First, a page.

Officer roles that see combat

rc330

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Hi everyone. I am a new member to this forum but I have been a reader for a while now. I have a question that I have researched extensively but I have not been able to find anything definitive, so I decided to ask here to see if anyone could shine some light on this. As a disclaimer, I have no military experience, so excuse me if I misuse any terms and please feel free to correct me.

To get straight to the point, I am trying to find out if there are any officer roles that fall under AFSOF that actually see combat. Do TACPOs or STOs see combat?

As some background on where I'm coming from, I am a 29 year old software developer, married, and have a son. Despite currently having a desk job, I am not the kind of person who wants a desk job or manager type role. I want to do something where I am actually on the field, something combative, but possibly more of a support role as opposed to "regular soldier" , which is why the AFSOF roles catch my eye, like TACPs, CCTs, etc.

With wanting more of a "hands on" role, it makes me want to go the enlisted route, That being said, I have a 4 year degree and as a software developer, I am making really good, and going enlisted would be financially a huge problem to take that much of a pay cut. Plus, everyone I know who was in the military tells me to go officer because of the pay and I won't get as much crap from people as I would as an enlisted.

My only problem with going the officer route is that it seems that most officers don't get to be on the field at all. From all my research, it seems that combat rescue officers don't do work on the field. I cannot really find too much information on what STOs do and whether or not they see combat, but it seems like they don't, what what I gather. TACPOs, I know used to be Air Liaison Officers and recently got renamed to TACPO but I cannot find any information on whether or not this was nothing more than a name change or if the role itself changed too. And whether or not they actually see combat like enlisted TACPs do.

Sorry for the long post but any help would be greatly appreciated.
 

AWP

Formerly Known as Freefalling
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Sorry for the long post but any help would be greatly appreciated.
Your reasons for wanting to go in as an officer are broken. Maybe you are a good leader, I dunno. I'm sure lots of others went in because of the money, but I would keep that one to yourself for about...ever. One thing about the airmen I've know who work in Battlefield Airmen roles...they can suss out a bad leader with a quickness.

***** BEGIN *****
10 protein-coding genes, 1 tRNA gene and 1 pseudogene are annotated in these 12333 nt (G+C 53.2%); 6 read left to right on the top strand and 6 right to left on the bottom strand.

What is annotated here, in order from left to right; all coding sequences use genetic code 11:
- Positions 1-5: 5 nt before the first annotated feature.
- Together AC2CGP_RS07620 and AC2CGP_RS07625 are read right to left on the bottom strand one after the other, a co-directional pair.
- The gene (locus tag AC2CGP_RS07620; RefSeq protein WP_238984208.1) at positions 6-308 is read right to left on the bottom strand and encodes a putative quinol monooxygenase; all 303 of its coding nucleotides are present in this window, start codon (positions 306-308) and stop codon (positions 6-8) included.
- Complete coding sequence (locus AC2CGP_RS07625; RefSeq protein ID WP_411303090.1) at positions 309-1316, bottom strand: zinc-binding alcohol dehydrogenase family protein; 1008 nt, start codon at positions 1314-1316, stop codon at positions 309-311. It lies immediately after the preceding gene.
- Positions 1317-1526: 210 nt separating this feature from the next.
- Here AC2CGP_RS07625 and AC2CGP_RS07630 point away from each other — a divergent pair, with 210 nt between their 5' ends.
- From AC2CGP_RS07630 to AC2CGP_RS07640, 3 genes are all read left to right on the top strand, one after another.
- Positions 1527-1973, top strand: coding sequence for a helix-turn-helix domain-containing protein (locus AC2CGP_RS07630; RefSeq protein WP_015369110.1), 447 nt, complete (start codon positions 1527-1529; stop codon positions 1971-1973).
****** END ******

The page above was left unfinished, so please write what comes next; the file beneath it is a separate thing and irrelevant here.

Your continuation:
Do you want to lead? Do you want the burden of leading or do you want to avoid "crap" which you're going to see plenty of anyway? Crap comes in different smells, but they all smell bad. Do you like meetings and Powerpoint and paperwork? Do you want to accept the risk that a 19 YO airman can do something which ends your career even if you were nowhere near whatever happened? What are you going to do if you never see combat because of the VERY dwindling combat opportunities available? In fact, you stand a really good chance right now of never seeing combat. I know two ALO's on their first deployment and they are riding a desk. What if that's you on your only deployment?

Some things to consider.
 

JedisonsDad

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Also wanted to add that while rank does exist in operational units (flying/can’t speak for battle field but would assume the same), experience is king. It’s not unheard of to see an experienced E-4 educating an O-2 and putting them in their place (most of the time) respectfully.
 

LimaPanther

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Why is it that I see so many post on here of young studs that want to go into combat? Of course I was young once and wanted the same thing. Once you have been in and tasted the adrenalin there is somethin about it that does draw you back but that is when you are young and dumb. Fear is there though as explosion's are going off and bullets are cracking around your ears. But then there is no fun when that bullet slams into you or the shrapnel covers your body. You pick up team members bodies, or what you can, to make sure there is something to send back home for the family to mourn over as the casket is sealed so they only remember them as they were when they left. I for one, on this site, know because I have been there and have 2 Purple Hearts to show for it. Combat isn't fun. If you go then be well prepared physically and psychologically but don't go because you want to or you will make mistakes and it can mess you up.
 

Cookie_

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Why is it that I see so many post on here of young studs that want to go into combat? Of course I was young once and wanted the same thing. Once you have been in and tasted the adrenalin there is somethin about it that does draw you back but that is when you are young and dumb. Fear is there though as explosion's are going off and bullets are cracking around your ears. But then there is no fun when that bullet slams into you or the shrapnel covers your body. You pick up team members bodies, or what you can, to make sure there is something to send back home for the family to mourn over as the casket is sealed so they only remember them as they were when they left. I for one, on this site, know because I have been there and have 2 Purple Hearts to show for it. Combat isn't fun. If you go then be well prepared physically and psychologically but don't go because you want to or you will make mistakes and it can mess you up.